My Mom did all the great ‘Mom’ things and was also instrumental in my career choice. After I started grade school, she started feeling out a career in nursing by working as a secretary in the emergency room department of a local hospital. She decided to go to nursing school when I was between 9 and 11 and I remember that her medical books – texts on physiology and pharmacology – began to pique my interest in this field.
Her dinnertime recollections of the previous night’s ER happenings engrossed me, but simply grossed out my father. As I grew to have a family of my own, I became even more impressed at the effort it must’ve taken her to start a new career while my sister and I were growing up. We were very fortunate to have my grandmother living nearby to help Mom with childcare and my Dad was extremely supportive of my Mom’s desire to make a difference.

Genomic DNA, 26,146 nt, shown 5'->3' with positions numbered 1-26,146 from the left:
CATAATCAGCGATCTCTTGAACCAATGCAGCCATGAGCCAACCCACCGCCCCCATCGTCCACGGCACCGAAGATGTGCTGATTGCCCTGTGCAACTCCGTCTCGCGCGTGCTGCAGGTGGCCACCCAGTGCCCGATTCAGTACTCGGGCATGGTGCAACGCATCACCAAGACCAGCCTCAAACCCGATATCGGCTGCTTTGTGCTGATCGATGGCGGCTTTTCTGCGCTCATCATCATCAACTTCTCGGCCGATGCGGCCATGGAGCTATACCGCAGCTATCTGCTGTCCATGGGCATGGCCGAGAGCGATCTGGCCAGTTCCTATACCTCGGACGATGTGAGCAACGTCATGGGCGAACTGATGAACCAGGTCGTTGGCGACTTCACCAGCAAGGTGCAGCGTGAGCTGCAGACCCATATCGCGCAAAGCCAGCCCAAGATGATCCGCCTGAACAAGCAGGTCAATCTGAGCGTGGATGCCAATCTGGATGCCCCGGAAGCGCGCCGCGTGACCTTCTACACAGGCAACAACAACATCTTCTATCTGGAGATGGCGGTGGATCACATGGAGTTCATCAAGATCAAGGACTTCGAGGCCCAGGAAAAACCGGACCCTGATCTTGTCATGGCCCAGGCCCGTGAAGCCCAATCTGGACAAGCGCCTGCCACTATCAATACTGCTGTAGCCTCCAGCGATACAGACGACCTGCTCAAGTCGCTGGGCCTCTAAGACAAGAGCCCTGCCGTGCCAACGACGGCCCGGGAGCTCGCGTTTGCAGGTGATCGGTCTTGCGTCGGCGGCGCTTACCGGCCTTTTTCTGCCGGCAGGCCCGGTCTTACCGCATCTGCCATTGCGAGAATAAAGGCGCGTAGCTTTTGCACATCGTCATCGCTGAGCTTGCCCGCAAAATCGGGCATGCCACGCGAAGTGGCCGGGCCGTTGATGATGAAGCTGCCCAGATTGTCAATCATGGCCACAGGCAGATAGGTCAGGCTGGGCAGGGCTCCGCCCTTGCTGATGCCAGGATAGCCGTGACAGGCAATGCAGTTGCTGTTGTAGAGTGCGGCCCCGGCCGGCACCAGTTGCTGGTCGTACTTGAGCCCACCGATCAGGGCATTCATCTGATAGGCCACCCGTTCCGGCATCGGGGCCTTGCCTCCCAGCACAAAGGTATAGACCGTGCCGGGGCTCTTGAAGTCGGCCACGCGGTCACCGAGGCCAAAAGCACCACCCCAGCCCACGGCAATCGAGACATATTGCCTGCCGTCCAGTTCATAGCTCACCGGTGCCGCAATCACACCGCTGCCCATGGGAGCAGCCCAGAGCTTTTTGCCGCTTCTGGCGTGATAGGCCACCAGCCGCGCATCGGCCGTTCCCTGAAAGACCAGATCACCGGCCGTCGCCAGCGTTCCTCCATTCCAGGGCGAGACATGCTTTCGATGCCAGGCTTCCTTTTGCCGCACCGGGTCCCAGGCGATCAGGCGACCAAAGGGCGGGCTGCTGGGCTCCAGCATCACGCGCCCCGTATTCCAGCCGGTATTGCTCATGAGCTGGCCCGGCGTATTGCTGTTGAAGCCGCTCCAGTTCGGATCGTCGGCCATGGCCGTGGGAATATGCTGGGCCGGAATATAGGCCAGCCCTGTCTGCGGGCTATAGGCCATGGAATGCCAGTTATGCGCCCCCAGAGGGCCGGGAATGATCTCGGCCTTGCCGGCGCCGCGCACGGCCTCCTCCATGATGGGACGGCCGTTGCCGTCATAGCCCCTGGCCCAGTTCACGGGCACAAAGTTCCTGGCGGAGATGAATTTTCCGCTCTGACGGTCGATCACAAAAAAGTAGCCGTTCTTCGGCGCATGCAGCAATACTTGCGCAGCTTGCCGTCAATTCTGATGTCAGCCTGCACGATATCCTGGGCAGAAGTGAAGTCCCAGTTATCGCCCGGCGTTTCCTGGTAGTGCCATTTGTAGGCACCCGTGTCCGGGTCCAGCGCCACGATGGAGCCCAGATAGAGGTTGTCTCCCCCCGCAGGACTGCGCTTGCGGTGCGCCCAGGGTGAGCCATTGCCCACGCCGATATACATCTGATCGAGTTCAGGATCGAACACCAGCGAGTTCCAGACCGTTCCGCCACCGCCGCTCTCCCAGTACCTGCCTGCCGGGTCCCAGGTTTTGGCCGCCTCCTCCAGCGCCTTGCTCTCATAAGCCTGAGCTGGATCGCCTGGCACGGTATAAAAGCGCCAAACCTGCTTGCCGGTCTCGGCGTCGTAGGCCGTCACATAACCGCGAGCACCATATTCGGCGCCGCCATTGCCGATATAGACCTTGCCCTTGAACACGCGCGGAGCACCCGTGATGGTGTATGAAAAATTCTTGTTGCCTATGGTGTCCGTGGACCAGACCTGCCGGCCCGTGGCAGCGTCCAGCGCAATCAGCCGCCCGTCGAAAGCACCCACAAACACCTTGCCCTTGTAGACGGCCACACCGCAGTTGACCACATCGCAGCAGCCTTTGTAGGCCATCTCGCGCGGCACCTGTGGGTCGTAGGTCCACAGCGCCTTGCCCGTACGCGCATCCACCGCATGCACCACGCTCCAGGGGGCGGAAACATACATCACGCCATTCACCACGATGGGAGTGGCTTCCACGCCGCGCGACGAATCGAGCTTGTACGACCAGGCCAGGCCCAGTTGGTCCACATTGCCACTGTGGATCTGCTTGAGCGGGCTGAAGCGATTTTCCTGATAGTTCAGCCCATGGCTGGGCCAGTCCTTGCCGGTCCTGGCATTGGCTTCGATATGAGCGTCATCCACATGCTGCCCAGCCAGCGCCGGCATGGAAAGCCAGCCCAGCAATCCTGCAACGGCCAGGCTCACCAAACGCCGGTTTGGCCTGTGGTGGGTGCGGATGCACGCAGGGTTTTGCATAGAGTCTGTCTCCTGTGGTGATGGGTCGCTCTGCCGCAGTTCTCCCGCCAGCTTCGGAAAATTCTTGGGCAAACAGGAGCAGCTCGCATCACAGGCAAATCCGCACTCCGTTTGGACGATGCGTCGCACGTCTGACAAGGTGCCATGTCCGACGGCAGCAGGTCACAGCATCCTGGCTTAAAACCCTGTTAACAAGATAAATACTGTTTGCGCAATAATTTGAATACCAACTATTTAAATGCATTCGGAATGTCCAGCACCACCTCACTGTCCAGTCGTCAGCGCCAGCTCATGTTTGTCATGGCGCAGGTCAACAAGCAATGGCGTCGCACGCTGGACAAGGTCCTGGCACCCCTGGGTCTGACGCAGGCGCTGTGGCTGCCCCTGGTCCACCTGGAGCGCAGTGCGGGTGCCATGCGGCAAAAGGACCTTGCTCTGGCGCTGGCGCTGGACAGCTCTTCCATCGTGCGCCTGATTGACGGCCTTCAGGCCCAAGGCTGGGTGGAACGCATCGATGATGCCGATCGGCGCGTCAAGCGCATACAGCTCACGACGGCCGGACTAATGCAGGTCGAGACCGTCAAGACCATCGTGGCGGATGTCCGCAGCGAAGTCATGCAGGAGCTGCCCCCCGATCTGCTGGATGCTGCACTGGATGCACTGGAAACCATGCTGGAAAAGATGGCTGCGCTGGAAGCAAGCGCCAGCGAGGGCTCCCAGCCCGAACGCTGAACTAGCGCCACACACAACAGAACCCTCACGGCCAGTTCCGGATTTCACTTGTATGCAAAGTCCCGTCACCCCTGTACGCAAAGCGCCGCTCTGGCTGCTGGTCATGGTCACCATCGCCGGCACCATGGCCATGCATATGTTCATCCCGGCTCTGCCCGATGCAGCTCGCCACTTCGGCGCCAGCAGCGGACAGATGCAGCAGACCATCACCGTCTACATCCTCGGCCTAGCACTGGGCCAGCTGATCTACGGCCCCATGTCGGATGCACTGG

Mom’s battle with breast cancer when I was in college was the defining event in my decision to pursue a career in cancer research. Her courage and fortitude were amazing. She braved chemotherapy and radiation treatments and still went to work the same day. She is now a 23-year breast cancer survivor.
But Mom was more than an influence. She encouraged us to be whatever we wanted even when she might’ve wished we took a different path – I think she still had hope that I’d become a “real’ doctor. Yet she encouraged my foray into laboratory science and supported me through the poverty of graduate school.
With my Dad long gone but with a not-so-new husband, she is off today somewhere away from an internet connection in the Caribbean, enjoying the fruits of a well-deserved retirement. Still, I wanted to post a brief recollection of her influence on me, mostly as a scientist but now as a model in parenting. I doubt that I am as responsible and selfless as she, but I can always try to do better – I’ve seen it done.
Happy Mother’s Day, Mom.